[SLIDESHOW=39770,39771,39772]EDITOR’S NOTE: The annual Week of Prayer for North American Missions, March 1-8, and the Annie Armstrong Easter Offering provide support for missionaries who serve on behalf of Southern Baptists across North America. With a goal of $60 million, this year’s offering theme is “Send North America.” For more information, visit AnnieArmstrong.com.
SIOUX Falls, S.D. (BP) — “I guess it’s in our blood,” church planter Jonathan Land said.
More than 180 years ago, as Stephen F. Austin led the effort for Texas independence from Mexico, a friend of his, Josiah H. Bell, was equally resolute in a different way. Bell helped form the first Protestant church in Texas.
Bell started a family tradition that today reaches to the Dakotas: Land is Bell’s great, great, great, great grandson.
“I was born in Texas,” Land said of his Texas roots. “There’s a reason people don’t like people from Texas. They are just so arrogant about being from Texas. I used to be that guy.”
South Dakota has taken some edge off that arrogance.
Land’s father served Texas churches as a youth minister and pastor during Land’s childhood. At age 8, Land was asking the right questions, which led to a discussion with his dad about salvation. At the family’s breakfast table, Land prayed with his father and placed his faith in Christ. He remembers an immediate change.
“I remember the first few times it came out of my mouth,” Land said. “I am a Christian. I believe in Jesus.”
As a teenager, Land was studious, a self-described nerd. Still, he found ways to get into mischief.
“I distinctly look back and remember there were some moments when my life could have gone in a number of different directions than it has now,” Land said.
By his late teens, Land felt a call to ministry. He helped serve in the youth ministry of a small church that even allowed him to preach.
After high school, Land attended McMurry University in Abilene, Texas, on an academic scholarship and played baseball, now realizing that he worshipped the sport during his freshman year. But the pressure to keep a high grade point average and a new dating relationship with Shelby, his future wife, caused him to rearrange his priorities. He quit baseball and soon became interim pastor of a small West Texas church during the summer break.
“They showed me mercy each week,” Land recalled.
Making the Connection
Land enrolled at Princeton Seminary in New Jersey, intending to pursue Ph.D. studies. But again there was a change of direction when he realized that classroom teaching might not be his thing. So the Lands returned to Texas. He became a pastor in Groom and met Doug Hixson, who was a pastor up the road in Pampa in the same Baptist association.
“We had a similar passion to reach people with the Gospel, and we were actively engaged in it in West Texas,” Land said.
Hixson had moved his family in 2010 to Spearfish, S.D., to start Connection Church. His passion for church planting in the Dakotas grew to the point that Hixson sent a text to Land asking what he thought about planting a church six hours away in Sioux Falls.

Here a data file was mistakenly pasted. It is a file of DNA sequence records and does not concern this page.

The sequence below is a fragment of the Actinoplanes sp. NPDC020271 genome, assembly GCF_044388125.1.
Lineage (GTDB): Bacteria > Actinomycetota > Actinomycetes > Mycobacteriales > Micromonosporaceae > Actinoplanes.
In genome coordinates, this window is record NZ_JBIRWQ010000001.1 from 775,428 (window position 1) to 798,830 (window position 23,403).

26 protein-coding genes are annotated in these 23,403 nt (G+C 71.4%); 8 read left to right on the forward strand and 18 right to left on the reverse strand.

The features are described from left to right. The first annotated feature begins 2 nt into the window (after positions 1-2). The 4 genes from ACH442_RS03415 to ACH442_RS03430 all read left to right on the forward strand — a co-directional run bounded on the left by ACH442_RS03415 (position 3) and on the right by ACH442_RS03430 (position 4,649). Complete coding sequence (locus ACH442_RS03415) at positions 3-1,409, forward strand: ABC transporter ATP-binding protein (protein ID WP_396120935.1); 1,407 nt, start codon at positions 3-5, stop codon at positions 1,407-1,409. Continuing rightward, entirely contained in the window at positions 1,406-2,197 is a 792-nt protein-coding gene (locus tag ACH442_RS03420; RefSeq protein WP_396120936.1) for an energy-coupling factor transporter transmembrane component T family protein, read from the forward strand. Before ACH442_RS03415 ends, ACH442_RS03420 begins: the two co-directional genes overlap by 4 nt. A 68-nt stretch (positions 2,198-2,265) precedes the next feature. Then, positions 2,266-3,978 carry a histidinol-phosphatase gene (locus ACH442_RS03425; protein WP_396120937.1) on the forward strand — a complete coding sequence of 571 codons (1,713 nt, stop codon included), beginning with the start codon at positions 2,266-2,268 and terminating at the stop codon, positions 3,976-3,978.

“I had sent a credit card bill to Sioux Falls once or twice,” Land said, “but other than that I had no real knowledge of it.”
Through the Dakota Baptist Convention and with Annie Armstrong Easter Offering financial support from NAMB, Land became a church planter apprentice with Hixon in Spearfish. Apprentice is one of the levels of involvement in the North American Mission Board’s Farm System, which seeks to assist churches in discovering, developing and deploying the next generation of missionaries.
“That was a big deal for Doug and me,” Land recalled. “Some guys can just jump out there and do what it takes. We needed some skills to know what to do.”
After the move, Land soon became the lead church planter and worship leader at Connection Church of Spearfish’s first plant, located in Belle Fourche. But Land’s sights were on Sioux Falls. With help from existing churches in door-to-door canvassing and multiple block parties in Sioux Falls, a small group of interested people came together, enough for Land to drive regularly six hours across the state to lead them.
High religious IQ
Sioux Falls is a thriving metropolitan area of 250,000 people where financial services companies help fuel the economy. Once Land and his wife moved there with their two children, they bought a fixer-upper home with meeting space and started hosting Bible studies.
“We aren’t walking into a place that has never heard the name of Jesus,” Land said. “They have a high religious IQ [but] the majority have not been following Jesus.”
Connection Church in Sioux Falls launched on Easter 2014 with 43 in attendance at a local elementary school.
“We gave our entire offering away to church planting and Annie Armstrong,” Land said. The church now contributes 25 percent of its undesignated tithes to missions.
Within three months, they broke the 50-attendee mark, which is a milestone for Southern Baptists in the Dakotas.
Connection Church in Sioux Falls is attracting an above average number of single young adults. Their level of education varies, but they are all working in good jobs.
Land’s passion for the Dakotas and the potential for church plants there has grown rapidly. “If we had planters and money,” he said, “we could equip people to plant on a regular basis.”
Land looks forward to the day when Connection Church in Sioux Falls is helping other church plants, much like Mobberly Baptist Church in Longview, Texas, which supports the Connection Church plants financially and with volunteers.
That would make his great, great, great, great grandfather proud. Even better, Land is part of a multigenerational church planting legacy, one that will continue as Connection Church plants churches that will plant churches.
Watch Jonathan Land talk about his calling and his road to becoming a church planter: